# Turbines / conservation of energy

1. Sep 12, 2008

### kalamater

Wind turbines / hydroelectric turbines - I think the same fundamental Physics applies to my question. The fluid (water or air) prior to meeting the turbine has kinetic energy, after the turbine the flow must be the same (or there would be a 'build up' of fluid) - so it has the same KE as before ????????, yet the turbine 'extracts' energy. Where has the energy which the turbine has produced come from ?

2. Sep 12, 2008

### Diferencialdex

The flow (kg/s) is constant. In the physical model we use power, not energy. To calculate energy, we just multiply power by time. The kinetic power is what changes, just because the velocity does, E = 1/2 G (V1-V2)^2, where G is the flow. The power that generate the turbine is just because the change of the velocity in that part of the fluid. The flow remains constant because the area of the section changes according with that. Was that your question?

3. Sep 12, 2008

### gmax137

In the case of a hydro turbine, the water is falling through the turbine - the elevation of the liquid surface upstream is higher than the elevation downstream. So the energy extracted into turning the shaft comes from the potential energy of the upstream liquid - in other words, gravity is powering the turbine.

4. Sep 12, 2008

### Topher925

In the case of a wind turbine, you can think of the flow following the bath of a diffuser. As the air passes through the wind turbine disc it slows down and expands out word because of its slower velocity. This is analogous to the down wash of a helicopter which the flow becomes more narrow do to an increase in velocity. The kinetic power extraction limit of a wind turbine is modeled using the Betz Law.

http://www.windpower.org/res/turbtubx.gif [Broken]

Last edited by a moderator: May 3, 2017
5. Sep 12, 2008

### Staff: Mentor

What changes from one side of the turbine to the other is pressure. Power in a turbine is mass flow rate times pressure.

6. Sep 12, 2008

### kalamater

Many thanks everyone, yes some good ideas to pick over here, I'll chew on the power and pressure ideas. The hydro argument over potential I like, guess if there was no turbine in the way, the ejected water would be at a greater velocity, all (or nearly all) the PE being converted to KE. I generally feel happy now about the hydro idea but will have to think on about the wind generators. Thanks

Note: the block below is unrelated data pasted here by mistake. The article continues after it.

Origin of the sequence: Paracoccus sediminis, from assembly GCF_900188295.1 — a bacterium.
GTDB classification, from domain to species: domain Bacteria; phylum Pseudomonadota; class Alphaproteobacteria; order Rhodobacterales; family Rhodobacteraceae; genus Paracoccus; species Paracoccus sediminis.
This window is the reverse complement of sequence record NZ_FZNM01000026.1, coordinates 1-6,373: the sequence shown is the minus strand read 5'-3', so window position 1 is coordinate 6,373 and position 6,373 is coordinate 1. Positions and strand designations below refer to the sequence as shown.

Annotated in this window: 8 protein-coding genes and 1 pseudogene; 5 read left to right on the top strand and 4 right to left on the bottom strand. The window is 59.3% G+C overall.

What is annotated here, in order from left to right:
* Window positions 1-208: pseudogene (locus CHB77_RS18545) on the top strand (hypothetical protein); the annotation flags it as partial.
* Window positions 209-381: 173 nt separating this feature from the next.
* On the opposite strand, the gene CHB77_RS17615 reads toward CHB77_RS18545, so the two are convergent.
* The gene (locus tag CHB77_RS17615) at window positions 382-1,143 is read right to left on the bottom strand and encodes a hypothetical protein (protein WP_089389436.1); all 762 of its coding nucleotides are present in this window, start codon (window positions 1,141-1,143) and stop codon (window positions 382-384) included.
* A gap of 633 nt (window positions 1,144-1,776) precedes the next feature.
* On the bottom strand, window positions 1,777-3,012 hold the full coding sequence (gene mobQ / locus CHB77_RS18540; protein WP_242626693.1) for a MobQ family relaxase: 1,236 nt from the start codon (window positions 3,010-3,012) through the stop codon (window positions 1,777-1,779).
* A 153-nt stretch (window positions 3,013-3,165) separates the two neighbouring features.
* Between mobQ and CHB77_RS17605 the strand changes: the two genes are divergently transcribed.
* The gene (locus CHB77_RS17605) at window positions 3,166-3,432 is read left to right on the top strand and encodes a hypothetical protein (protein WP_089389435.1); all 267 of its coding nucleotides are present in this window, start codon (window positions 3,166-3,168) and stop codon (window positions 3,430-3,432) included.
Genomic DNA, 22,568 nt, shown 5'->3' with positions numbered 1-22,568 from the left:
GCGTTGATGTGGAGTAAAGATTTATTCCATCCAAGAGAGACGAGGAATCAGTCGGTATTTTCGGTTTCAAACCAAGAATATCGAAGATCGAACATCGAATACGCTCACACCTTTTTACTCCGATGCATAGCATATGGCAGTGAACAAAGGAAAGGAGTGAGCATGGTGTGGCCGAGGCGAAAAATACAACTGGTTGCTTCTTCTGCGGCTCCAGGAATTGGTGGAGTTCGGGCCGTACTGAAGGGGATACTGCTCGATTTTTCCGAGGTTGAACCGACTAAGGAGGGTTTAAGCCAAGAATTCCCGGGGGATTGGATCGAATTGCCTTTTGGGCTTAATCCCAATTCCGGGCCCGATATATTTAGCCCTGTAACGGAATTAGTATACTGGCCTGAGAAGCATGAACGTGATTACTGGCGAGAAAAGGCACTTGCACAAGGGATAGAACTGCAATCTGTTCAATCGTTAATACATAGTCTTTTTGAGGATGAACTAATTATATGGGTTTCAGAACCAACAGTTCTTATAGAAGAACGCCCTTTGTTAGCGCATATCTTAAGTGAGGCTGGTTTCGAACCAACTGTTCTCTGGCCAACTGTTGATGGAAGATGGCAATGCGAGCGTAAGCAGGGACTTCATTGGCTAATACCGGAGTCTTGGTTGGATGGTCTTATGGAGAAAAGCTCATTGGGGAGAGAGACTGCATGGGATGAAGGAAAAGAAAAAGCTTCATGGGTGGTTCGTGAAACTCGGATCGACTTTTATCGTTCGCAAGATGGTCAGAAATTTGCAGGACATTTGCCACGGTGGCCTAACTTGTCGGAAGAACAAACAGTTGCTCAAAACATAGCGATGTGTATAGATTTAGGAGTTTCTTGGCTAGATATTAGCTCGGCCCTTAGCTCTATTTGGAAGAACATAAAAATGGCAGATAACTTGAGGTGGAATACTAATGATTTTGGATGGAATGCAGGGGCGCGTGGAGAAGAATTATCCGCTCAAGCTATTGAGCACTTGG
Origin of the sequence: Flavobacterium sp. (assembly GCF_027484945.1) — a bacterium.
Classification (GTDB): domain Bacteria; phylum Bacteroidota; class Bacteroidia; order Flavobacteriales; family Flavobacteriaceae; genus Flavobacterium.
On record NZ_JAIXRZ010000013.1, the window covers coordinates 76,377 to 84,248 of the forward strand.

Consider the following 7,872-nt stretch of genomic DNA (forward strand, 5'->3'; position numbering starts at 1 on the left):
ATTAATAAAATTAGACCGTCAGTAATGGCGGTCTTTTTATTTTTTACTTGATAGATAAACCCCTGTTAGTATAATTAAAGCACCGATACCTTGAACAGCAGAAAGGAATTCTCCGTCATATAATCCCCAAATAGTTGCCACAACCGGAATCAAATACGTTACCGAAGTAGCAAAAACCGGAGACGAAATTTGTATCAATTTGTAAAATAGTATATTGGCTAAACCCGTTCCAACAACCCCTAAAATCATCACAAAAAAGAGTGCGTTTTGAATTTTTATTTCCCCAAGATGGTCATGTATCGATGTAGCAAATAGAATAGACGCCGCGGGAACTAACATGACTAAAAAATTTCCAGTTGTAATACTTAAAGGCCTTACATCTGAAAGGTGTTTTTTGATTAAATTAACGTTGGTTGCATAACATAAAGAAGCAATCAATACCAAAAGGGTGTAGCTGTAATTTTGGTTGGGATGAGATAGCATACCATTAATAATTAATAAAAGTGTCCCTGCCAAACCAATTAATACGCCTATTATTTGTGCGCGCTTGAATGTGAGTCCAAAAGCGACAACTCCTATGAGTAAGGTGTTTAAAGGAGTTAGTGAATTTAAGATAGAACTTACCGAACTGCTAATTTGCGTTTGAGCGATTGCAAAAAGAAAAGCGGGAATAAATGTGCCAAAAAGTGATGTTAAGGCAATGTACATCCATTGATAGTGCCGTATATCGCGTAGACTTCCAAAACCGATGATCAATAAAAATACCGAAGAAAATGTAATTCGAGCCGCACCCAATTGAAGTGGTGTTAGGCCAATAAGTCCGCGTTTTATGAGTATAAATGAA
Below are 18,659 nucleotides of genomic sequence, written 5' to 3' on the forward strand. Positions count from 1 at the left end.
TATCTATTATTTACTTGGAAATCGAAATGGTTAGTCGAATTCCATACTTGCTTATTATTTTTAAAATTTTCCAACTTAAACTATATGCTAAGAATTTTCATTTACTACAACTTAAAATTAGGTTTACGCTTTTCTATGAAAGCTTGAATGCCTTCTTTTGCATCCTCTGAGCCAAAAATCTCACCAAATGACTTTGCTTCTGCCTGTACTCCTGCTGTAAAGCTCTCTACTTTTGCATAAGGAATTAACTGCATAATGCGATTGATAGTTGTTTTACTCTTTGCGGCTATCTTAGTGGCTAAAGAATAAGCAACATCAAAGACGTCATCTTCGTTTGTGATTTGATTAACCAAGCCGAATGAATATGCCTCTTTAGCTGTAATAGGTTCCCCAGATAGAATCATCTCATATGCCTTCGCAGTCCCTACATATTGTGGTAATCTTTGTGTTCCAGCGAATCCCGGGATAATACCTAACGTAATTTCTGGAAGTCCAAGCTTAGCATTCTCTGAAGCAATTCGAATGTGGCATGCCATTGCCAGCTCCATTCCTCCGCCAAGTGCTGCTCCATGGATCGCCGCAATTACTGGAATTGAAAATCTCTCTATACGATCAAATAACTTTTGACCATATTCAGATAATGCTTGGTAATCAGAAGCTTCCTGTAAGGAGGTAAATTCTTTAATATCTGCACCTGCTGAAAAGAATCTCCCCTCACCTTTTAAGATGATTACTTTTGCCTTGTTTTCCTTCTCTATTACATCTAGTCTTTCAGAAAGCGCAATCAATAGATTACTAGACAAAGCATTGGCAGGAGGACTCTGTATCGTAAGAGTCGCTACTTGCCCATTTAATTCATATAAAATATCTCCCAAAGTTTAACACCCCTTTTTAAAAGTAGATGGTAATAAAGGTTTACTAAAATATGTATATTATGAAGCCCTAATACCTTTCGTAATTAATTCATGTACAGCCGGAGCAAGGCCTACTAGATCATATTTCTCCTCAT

As an aside, I was told some time ago that the tidal barrage scheme in North France would result in the slowing of the Earth's rotation by some 0.25 seconds in 1 million years (I haven't actually bothered to do the calculation myself) - presumably as we move more and more to 'renewables' such as wind generators, we'll slow down the rotation a bit more - after all we don't get energy for nothing, it has to come from somewhere.

7. Sep 12, 2008

### kalamater

Thanks also for Betz law and the link - time to go away and do a bit of thinking!!!

8. Sep 12, 2008

### Topher925

What!? How exactly do wind turbines or changes in tide affect the rotation of the earth? The only thing we can do to change its rotational speed is move mass outwards away from the surface of the earth. All the satellites and garbage in space will have a greater affect than anything France does.

9. Sep 12, 2008

### kalamater

Sorry, not accusing France of anything, but I was given to understand that any tidal energy schemes result in slowing of the Earth's rotation by reducing it's rotational KE, after all the energy has to come from somewhere - if not the Earth's rotational KE then where else ?

Betz law in Google seems to answer my original questions though - thanks again.

10. Sep 12, 2008

### rcgldr

Only the mass flow remains the same. In the case of a wind turbine, the air flow is diverted "outwards" by the turbine blades, slowing the air and changing it's direction.

http://en.wikipedia.org/wiki/Wind_turbine

Most water turbines are "reaction turbines". The water flow is contained in pipes so it won't expand under pressure. If the turbine's axis is horizontal, then pressure of water decreases as it flows through the turbine, converting pressure energy into mechancial energy. If the axis is vertical, then gravitational potential energy is also converted into mechanical energy.

http://en.wikipedia.org/wiki/Water_Turbine